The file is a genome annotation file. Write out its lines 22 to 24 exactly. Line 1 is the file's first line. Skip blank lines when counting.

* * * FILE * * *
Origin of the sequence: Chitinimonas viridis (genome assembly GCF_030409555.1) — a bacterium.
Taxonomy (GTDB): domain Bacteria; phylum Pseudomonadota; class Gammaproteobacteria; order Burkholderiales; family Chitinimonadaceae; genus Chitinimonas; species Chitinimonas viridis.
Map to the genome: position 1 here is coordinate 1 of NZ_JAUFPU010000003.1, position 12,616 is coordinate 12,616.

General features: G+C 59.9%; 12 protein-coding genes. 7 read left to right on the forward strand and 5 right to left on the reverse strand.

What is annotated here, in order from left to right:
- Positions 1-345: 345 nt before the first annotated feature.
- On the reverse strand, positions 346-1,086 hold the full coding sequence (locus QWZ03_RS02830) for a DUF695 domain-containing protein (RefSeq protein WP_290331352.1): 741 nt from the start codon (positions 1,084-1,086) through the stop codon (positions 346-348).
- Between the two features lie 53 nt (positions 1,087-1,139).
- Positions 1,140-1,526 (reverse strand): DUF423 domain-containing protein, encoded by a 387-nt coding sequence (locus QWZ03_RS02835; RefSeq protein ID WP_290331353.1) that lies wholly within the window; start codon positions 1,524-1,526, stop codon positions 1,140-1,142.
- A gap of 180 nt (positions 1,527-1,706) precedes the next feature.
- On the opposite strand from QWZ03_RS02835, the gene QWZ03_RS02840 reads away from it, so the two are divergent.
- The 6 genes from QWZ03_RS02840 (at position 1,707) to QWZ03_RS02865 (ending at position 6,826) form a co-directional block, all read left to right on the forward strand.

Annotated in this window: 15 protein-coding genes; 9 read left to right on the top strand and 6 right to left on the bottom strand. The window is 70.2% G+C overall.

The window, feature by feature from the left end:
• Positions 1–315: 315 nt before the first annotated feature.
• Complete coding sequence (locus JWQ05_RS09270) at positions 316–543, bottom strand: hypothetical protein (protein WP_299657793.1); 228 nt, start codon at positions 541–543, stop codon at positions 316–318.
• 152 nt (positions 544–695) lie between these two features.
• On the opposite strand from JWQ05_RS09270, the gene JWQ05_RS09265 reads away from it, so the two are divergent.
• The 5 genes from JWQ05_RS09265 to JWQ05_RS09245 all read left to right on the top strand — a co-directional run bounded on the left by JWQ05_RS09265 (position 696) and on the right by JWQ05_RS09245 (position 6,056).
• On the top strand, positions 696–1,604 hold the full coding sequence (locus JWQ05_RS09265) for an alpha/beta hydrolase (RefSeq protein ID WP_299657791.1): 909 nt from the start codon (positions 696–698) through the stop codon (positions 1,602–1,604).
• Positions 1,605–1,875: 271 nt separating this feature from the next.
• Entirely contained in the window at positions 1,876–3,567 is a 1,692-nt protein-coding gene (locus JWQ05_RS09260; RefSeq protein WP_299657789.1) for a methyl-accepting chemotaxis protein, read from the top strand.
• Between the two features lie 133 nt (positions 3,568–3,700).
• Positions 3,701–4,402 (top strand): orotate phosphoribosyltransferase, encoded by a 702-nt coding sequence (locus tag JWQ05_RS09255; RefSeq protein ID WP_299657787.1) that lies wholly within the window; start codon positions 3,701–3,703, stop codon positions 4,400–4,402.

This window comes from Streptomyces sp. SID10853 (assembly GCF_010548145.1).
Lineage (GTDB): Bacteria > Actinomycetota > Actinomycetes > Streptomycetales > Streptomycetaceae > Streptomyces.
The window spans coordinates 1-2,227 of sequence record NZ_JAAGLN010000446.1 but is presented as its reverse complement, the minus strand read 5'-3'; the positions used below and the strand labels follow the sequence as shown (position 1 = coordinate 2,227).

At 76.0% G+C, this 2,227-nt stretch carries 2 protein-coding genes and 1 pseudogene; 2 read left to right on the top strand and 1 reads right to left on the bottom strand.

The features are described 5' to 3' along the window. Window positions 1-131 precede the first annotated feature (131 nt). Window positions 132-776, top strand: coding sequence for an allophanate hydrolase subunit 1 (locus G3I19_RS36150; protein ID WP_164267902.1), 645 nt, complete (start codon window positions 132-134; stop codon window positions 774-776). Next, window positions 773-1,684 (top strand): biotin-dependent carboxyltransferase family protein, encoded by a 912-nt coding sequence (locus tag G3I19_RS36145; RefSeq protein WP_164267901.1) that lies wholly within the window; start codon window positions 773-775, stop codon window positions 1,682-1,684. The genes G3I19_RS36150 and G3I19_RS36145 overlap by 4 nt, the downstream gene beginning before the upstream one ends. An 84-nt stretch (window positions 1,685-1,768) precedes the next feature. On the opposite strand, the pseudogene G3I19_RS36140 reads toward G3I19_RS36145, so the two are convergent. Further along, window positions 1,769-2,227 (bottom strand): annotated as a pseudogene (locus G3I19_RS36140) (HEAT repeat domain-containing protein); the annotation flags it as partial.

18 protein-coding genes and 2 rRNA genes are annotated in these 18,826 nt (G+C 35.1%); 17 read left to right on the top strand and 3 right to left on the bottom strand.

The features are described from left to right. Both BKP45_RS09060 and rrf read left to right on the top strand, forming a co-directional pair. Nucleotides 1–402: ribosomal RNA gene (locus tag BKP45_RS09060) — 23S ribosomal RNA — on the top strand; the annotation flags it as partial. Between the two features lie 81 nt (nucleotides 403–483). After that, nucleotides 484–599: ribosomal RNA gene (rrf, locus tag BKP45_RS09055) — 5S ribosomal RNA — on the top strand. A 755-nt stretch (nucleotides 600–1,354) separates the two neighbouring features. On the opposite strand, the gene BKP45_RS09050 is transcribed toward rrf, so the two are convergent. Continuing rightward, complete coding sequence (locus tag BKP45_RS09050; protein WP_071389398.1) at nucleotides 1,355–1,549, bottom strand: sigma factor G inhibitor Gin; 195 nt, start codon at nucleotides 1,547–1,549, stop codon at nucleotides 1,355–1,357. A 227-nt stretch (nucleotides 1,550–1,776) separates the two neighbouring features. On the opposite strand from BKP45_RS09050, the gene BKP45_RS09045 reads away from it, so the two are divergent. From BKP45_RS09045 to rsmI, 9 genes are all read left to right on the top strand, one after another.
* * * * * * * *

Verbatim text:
• Entirely contained in the window at positions 1,876–3,567 is a 1,692-nt protein-coding gene (locus JWQ05_RS09260; RefSeq protein WP_299657789.1) for a methyl-accepting chemotaxis protein, read from the top strand.
• Between the two features lie 133 nt (positions 3,568–3,700).
• Positions 3,701–4,402 (top strand): orotate phosphoribosyltransferase, encoded by a 702-nt coding sequence (locus tag JWQ05_RS09255; RefSeq protein ID WP_299657787.1) that lies wholly within the window; start codon positions 3,701–3,703, stop codon positions 4,400–4,402.